Oklahoma mental health department fined for putting patients in jail

Oklahoma mental health department fined for putting patients in jail

The Oklahoma Department of Mental Health and Substance Abuse Services was fined $500 a day by a judge for keeping a criminal defendant in jail who needed treatment.

Oklahoma County District Judge Susan Stallings last week found the department in direct contempt of court.

The contempt ruling is the latest example of the justice system’s longstanding frustration with state agencies charged with treating defendants whose criminal cases have been held up because of mental problems.

The problem is a lack of beds at the Oklahoma Forensic Center in Vinita, the state’s only facility that treats mentally incapacitated defendants.

In 2015, an Oklahoma County judge threatened to jail the then-mental health commissioner for not accepting defendants at the Vinita facility for six months. “You cannot ignore a court order,” the judge said.

That frustration intensified last year as the department increasingly experimented with jail-based capacity recovery programs because of space issues in Vinita. The department has been hit with civil rights lawsuits and been charged with contempt of court nearly 200 times.

“Prisons are not places to treat people with serious mental illness. Prisons are punitive in nature and are neither designed nor operated as treatment facilities,” attorneys complained in the lawsuit filed in federal court in Tulsa .

If a defendant is found to be mentally incapacitated, the criminal case is stayed. Under the law, incompetence is when a defendant is mentally incapable of assisting his attorney or understanding the charges against him.

Most defendants regained competency after receiving treatment and medication and were then further prosecuted. Some people never do this.

The Oklahoma Forensic Center has 216 beds and 80 more are about to be put into use, the senior deputy commissioner of the Department of Mental Health said in an interview last year. In addition, a converted residential substance abuse treatment center with 50 beds is located across the street.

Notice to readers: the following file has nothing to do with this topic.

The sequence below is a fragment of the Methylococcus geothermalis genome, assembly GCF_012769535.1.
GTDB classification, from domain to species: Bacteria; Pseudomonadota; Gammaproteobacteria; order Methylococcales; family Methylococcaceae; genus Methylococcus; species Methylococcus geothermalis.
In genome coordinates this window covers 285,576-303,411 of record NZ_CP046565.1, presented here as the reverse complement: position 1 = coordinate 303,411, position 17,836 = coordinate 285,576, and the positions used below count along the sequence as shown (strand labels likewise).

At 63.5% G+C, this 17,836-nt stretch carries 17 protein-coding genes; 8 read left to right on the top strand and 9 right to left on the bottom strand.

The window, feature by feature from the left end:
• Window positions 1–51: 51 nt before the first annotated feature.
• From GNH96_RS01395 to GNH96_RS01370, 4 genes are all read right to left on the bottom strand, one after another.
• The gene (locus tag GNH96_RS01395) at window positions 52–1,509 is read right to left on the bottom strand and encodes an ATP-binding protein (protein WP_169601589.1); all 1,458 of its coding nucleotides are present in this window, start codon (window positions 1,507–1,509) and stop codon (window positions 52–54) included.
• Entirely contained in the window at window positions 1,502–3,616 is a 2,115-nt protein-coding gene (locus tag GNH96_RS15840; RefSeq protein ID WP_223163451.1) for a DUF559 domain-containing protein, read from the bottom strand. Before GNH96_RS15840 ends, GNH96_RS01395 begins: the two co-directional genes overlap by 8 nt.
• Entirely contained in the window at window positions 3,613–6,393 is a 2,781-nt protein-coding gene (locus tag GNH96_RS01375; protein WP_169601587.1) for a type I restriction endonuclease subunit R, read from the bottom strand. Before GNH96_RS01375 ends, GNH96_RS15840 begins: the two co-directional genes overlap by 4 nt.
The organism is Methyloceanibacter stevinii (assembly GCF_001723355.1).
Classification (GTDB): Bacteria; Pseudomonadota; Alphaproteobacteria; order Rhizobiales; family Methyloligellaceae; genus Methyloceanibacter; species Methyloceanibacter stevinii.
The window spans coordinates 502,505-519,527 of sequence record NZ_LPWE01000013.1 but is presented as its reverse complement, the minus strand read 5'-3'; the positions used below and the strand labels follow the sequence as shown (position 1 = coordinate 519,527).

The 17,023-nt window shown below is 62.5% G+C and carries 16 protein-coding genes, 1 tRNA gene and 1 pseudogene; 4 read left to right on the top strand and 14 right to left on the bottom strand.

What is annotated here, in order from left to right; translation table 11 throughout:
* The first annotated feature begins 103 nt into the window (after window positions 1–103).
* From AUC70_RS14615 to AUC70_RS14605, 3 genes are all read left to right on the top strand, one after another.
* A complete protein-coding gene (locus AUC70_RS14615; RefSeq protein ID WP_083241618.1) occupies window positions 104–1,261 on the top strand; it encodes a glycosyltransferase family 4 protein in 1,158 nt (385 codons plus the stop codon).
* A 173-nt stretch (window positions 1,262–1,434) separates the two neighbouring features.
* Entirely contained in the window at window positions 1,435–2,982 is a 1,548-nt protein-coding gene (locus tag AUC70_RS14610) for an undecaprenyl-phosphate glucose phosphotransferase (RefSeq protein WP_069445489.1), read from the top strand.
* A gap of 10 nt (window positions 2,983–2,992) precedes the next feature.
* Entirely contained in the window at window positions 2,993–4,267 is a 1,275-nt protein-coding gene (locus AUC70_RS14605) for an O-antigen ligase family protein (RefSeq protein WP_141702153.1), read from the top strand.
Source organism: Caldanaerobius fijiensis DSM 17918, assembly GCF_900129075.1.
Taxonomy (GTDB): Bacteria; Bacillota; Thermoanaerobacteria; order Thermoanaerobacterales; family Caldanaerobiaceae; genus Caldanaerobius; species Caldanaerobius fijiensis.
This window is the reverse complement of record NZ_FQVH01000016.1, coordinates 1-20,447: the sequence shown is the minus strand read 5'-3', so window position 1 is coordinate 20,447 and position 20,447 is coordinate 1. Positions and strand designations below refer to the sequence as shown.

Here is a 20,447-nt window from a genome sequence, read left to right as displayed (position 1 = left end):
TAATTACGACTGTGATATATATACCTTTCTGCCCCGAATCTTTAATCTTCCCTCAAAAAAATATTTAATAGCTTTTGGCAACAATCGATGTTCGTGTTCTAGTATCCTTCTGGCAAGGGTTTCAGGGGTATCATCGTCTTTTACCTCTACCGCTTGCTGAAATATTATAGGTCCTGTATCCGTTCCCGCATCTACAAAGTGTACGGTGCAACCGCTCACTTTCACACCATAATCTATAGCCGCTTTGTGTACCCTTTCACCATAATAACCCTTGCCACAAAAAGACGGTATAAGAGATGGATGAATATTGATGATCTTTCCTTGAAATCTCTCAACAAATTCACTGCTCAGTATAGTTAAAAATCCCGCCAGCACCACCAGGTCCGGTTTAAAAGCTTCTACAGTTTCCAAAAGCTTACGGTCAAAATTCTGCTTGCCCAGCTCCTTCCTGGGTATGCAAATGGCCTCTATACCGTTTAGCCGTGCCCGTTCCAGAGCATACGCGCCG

“Frankly, OFC is really operating at capacity. That’s why we’re expanding,” said Senior Deputy Commissioner Durand Crosby.

The Oklahoma Forensic Center replaced Eastern State Hospital, which had 2,600 patients at its peak in the mid-1950s.

Also treated at the Oklahoma Forensic Center were patients who were found not guilty by reason of insanity, or, as it is now called, patients who were found not guilty by reason of insanity.

The Oklahoma Department of Mental Health said Thursday that 276 people are participating in prison competency programs.

Last year, 123 people regained competency through the programs, the department said.

Last June, the department was fined after a homeless man was accused of throwing a softball-sized rock at the owner of a Greek restaurant in Oklahoma City.

Zachary Lee Whitaker, 23, was charged in July with felony assault with a dangerous weapon. In a Nov. 17 order, the judge sent him to the Oklahoma Forensic Center for treatment to restore competency. The judge found the department deliberately violated her order.

The Department of Mental Health claims it acted in compliance with state law. The company said the law allows it to delay admissions “when such admissions would cause the facility to exceed its authorized capacity.”

The $500 fine begins Saturday and continues until Whitaker is transferred to the Vinita facility or another state mental health facility. Whitaker remained in jail Thursday.

“While we respectfully disagree with the court’s ruling, we are making every effort to comply with the order and allow this individual access to the Oklahoma Forensic Center,” the department said Thursday.

Last month, 27 defendants participated in competency restoration programs at the Oklahoma County Jail, according to testimony in other criminal cases.

The Department of Mental Health said there was “nothing new or unique” about the treatment of defendants in prison.

“States of every size do this, from California to Texas, from Virginia to Louisiana. And there are many more,” Assistant General Counsel Ryan Berry said in a legal motion wrote in.

On Jan. 12, a critic of the state’s prison program confirmed that inpatient treatment in a hospital setting is preferable.

“There are a lot of issues,” psychologist Sean Robertson said of Oklahoma County’s plan. “Number one, it doesn’t sound like there’s any type of intensive treatment going on.”

Robertson served as director of psychology at the Oklahoma Forensic Center. “That’s all I’m going to say,” he testified. “The advent of prison capacity is tied to litigation and long waiting lists. That’s the only reason it exists.

“The longer people are in the acute psychotic stage, the more difficult it is to recover.”



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